There are many extra features, like built-in speakers, a Picture-in-Picture mode, as well as a USB hub that includes two USB 3.0 and a USB-B upstream port so that you can plug your peripherals directly into the monitor for a cleaner setup. Unfortunately, the ergonomics are bad because you can only adjust the height and tilt. Overall, this is a good monitor for everyday use and should please most people.
The LG 27GP950-B is the best 27 inch 4k HDR monitor we've tested. It has low contrast and a terrible local dimming feature, so blacks look washed out in dark scenes, but it's impressively bright in HDR, so bright highlights stand out in movies and games. It also has an impressive HDR color gamut, with nearly complete coverage of the DCI-P3 color space used by most current HDR content, ensuring the latest HDR movies look vivid and life-like. It also has incredible gradient handling, with almost no signs of banding in any shade.
It's a great gaming monitor with an outstanding response time, wide viewing angles, and low input lag for a responsive gaming experience. It supports HDMI 2.1 bandwidth, which is great if you have an Xbox Series X or a PS5, as it supports 4k @ 120Hz gaming from those consoles. It also supports FreeSync variable refresh rate technology, ensuring a nearly tear-free gaming experience.
Sadly, it has disappointing reflection handling, so it's not a great choice for a very bright environment with lots of windows. It also has a pretty basic stand, but you can always VESA mount it instead. Overall, it's an impressive monitor for most uses, and although IPS monitors aren't usually great choices for HDR, this one delivers a decent HDR experience overall.
The Dell S2722QC is the best 4k HDR monitor in the budget category that we've tested. It's an impressive monitor with wide viewing angles and very good ergonomics, so you can easily adjust the screen to an ideal viewing position or share your screen with someone else. It has good connectivity, with two HDMI ports, a USB-C port, and a built-in USB hub.
It can display a wide color gamut, which is great for content that takes advantage of the wider range of colors supported by HDR. It also has remarkable gradient handling, with almost no noticeable banding in areas of similar color. It's great for gaming, with a fast response time, low input lag, and FreeSync support.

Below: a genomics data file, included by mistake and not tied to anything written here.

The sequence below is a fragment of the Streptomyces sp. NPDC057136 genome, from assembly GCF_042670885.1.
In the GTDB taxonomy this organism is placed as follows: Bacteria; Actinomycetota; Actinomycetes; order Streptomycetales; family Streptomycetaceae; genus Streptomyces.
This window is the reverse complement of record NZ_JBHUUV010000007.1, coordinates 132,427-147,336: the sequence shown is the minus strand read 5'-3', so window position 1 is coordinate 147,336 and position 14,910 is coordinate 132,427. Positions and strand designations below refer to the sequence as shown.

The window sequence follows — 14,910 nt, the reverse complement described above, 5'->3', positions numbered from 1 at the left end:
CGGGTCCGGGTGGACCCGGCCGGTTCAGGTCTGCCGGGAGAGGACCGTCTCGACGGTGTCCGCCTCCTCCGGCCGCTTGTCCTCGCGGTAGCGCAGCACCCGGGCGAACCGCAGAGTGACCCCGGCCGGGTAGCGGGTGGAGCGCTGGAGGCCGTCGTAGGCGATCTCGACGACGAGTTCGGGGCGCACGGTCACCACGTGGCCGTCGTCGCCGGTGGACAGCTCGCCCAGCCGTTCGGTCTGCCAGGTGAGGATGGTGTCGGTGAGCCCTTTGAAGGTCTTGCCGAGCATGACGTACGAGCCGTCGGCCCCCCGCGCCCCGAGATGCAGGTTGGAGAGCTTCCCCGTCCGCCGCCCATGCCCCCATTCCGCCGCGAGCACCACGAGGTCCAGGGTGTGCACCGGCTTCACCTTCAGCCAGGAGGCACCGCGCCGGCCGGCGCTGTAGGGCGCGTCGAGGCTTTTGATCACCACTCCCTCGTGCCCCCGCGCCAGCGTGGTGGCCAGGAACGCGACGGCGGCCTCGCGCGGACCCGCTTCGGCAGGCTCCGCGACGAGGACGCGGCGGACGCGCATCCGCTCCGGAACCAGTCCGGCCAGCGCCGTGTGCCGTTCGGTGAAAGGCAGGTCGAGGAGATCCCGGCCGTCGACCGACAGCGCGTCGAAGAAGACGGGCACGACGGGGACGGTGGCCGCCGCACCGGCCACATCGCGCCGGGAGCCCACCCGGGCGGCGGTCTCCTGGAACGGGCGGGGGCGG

Sadly, as expected for a budget monitor, it doesn't deliver a very impactful HDR experience. It has low contrast, no local dimming, and limited peak brightness in HDR. Because of these limitations, small bright highlights in some scenes don't stand out as well as the content creator intended. Overall, it's a well-built monitor that delivers impressive performance that should please most people.
Mar 30, 2022: Completely restructured the article to better represent what people are looking for in an HDR monitor, and adjusted the Notable Mentions accordingly.
Feb 03, 2022: Replaced the Dell S2721QS with the Dell S2722QC. Removed a few out-of-date Notable Mentions.
Dec 07, 2021: Replaced the ASUS ROG Strix XG27UQ with the Gigabyte AORUS FV43U, and added the Gigabyte M32U as 'Best 32 Inch'. Added the Gigabyte AORUS FO48U as an alternative to the LG C1. Removed a few out-of-date Notable Mentions.
Oct 08, 2021: Validated our picks and refreshed the text. Added the Gigabyte AORUS FO48U OLED and the LG 27GP950-B to the Notable Mentions.
Aug 12, 2021: Added the Acer Nitro XV282K, Gigabyte FI32U, and LG 27GN950-B to Notable Mentions.
Our recommendations are based on what we think are the best 4k monitors that support HDR. They're adapted to be valid for most people. Rating is based on our review, factoring in price, and feedback from our visitors.
If you would prefer the make your own decision, here is the list of all of our 4k monitors that have HDR10 support. Be careful not to get too caught up in the details. Most monitors are good enough to please most people, and the things we fault monitors on are often not noticeable unless you really look for them.